Viktor Yanukovych, who fled Ukraine in February, said he will try to persuade Russia to return Crimea to Ukraine.
During his first interview since fleeing to Russia, Yanukovych said the takeover is a tragedy that wouldn't have happened if he had stayed in power.
He added he still considers himself the legitimate president of Ukraine.
"I have the responsibility of the president of Ukraine, who was elected by the people. It doesn't matter how this looks, and no matter what I said - I cannot accept this, I will never accept this," Yanukovych said.
Ukraine and the West condemn Russia's annexation of Crimea last month as illegal.
Meanwhile, earlier this week Congress approved $1 billion in aid to Ukraine. President Barack Obama will sign the bill Wednesday providing the aid in loan guarantees.
"The president will continue to build support for the Ukrainian people at this critical time," White House press secretary Jay Carney said in a statement.
In addition to helping the cash-strapped country, the measure, approved by the House Tuesday in a 378-34 vote, is also meant to punish Russia for its annexation of Crimea.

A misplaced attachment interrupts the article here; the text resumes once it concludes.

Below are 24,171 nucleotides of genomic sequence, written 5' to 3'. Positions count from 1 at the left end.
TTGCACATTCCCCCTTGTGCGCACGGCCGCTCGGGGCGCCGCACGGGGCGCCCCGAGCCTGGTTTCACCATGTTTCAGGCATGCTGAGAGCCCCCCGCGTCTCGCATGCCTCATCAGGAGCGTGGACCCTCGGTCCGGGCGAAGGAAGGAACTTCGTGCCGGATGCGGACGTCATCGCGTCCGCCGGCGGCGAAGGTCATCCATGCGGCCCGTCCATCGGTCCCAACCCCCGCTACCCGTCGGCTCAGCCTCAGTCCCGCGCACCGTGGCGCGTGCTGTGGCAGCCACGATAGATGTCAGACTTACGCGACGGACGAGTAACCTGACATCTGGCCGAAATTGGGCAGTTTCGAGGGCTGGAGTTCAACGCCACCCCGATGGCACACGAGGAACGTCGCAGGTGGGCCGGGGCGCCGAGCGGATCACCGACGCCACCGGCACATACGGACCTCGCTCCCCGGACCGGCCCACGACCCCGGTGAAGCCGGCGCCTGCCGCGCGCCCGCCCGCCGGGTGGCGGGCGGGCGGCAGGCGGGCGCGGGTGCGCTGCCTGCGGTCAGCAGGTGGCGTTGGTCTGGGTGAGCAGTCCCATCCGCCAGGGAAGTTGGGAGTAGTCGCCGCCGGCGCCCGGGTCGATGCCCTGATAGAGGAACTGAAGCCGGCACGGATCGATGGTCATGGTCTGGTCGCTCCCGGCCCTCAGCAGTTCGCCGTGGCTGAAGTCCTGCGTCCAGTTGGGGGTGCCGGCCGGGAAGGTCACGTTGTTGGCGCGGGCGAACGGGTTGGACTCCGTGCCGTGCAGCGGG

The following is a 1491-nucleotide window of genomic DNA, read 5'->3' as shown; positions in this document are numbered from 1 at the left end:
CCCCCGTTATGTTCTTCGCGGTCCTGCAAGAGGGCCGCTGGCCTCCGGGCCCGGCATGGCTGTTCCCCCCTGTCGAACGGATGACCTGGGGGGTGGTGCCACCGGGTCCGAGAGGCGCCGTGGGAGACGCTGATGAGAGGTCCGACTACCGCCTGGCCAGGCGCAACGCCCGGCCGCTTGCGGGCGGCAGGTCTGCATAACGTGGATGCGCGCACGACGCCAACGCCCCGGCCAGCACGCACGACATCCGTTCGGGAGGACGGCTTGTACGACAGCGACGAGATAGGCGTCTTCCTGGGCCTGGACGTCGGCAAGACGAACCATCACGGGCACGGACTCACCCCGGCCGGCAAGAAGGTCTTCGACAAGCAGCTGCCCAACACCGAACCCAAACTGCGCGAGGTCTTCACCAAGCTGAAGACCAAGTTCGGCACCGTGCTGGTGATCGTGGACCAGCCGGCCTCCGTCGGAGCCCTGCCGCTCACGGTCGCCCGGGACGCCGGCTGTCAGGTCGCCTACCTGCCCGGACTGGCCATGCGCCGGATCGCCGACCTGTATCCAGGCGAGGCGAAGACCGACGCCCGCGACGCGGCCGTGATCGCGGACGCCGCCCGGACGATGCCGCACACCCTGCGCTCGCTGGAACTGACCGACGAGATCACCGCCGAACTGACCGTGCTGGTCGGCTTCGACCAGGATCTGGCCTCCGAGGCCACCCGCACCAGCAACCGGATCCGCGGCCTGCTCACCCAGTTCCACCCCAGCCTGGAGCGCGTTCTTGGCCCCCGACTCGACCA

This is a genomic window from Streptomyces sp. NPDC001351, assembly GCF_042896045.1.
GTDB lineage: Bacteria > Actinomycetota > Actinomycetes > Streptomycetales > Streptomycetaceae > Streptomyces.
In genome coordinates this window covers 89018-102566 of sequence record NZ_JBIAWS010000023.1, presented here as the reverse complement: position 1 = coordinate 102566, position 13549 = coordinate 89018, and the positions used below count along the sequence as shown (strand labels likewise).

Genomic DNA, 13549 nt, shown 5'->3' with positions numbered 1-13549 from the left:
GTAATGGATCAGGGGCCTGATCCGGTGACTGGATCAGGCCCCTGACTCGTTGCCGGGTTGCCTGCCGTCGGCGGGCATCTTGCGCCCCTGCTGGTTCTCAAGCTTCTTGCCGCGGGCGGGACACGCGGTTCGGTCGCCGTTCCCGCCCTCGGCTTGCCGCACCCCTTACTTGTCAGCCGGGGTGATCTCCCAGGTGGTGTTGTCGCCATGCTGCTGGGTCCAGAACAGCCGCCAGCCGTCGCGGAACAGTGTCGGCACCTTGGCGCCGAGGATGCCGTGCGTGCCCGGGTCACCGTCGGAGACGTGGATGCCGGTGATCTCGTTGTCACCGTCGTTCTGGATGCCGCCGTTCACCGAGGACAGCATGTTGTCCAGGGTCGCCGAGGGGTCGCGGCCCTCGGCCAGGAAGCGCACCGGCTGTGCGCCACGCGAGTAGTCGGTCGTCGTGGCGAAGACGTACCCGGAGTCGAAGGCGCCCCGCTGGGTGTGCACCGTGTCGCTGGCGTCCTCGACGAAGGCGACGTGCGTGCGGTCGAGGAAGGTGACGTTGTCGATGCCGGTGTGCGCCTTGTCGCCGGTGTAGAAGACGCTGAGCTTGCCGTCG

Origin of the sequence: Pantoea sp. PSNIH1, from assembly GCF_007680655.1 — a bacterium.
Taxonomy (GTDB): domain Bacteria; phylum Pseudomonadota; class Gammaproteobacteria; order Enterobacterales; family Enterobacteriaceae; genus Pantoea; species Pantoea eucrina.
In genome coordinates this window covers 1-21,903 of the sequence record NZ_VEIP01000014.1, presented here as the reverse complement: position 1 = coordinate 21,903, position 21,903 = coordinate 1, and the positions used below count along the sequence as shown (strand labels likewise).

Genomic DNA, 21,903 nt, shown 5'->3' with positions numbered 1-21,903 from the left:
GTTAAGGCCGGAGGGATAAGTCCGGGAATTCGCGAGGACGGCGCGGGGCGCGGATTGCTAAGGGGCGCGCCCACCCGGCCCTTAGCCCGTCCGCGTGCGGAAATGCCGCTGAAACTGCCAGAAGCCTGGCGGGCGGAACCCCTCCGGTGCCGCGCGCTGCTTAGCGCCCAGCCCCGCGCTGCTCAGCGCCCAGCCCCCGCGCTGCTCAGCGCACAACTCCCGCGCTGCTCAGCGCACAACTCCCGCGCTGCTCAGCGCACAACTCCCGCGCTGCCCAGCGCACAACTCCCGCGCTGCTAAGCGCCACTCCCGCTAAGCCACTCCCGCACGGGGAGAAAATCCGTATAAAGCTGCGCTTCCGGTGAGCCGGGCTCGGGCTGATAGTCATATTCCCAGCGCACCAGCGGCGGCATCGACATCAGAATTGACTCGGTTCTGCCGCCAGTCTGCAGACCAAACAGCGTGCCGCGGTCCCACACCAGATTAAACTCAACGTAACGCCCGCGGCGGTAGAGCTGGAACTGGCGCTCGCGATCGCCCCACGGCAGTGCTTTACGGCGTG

Ariel Cohen, an expert on Russian and Eurasian affairs at the Heritage Foundation in Washington, suggested that while the loan package was a good start, more needed to be done.
"It doesn't resolve the problem, which is that Ukraine does not generate enough growth and income to plug the budgetary holes created by energy dependence on Russia," Cohen said.
Meanwhile, NATO's foreign ministers called on member nations to end civilian and military cooperation with Russia and instructed military leaders to quickly find ways to better protect countries that feel threatened by the Kremlin.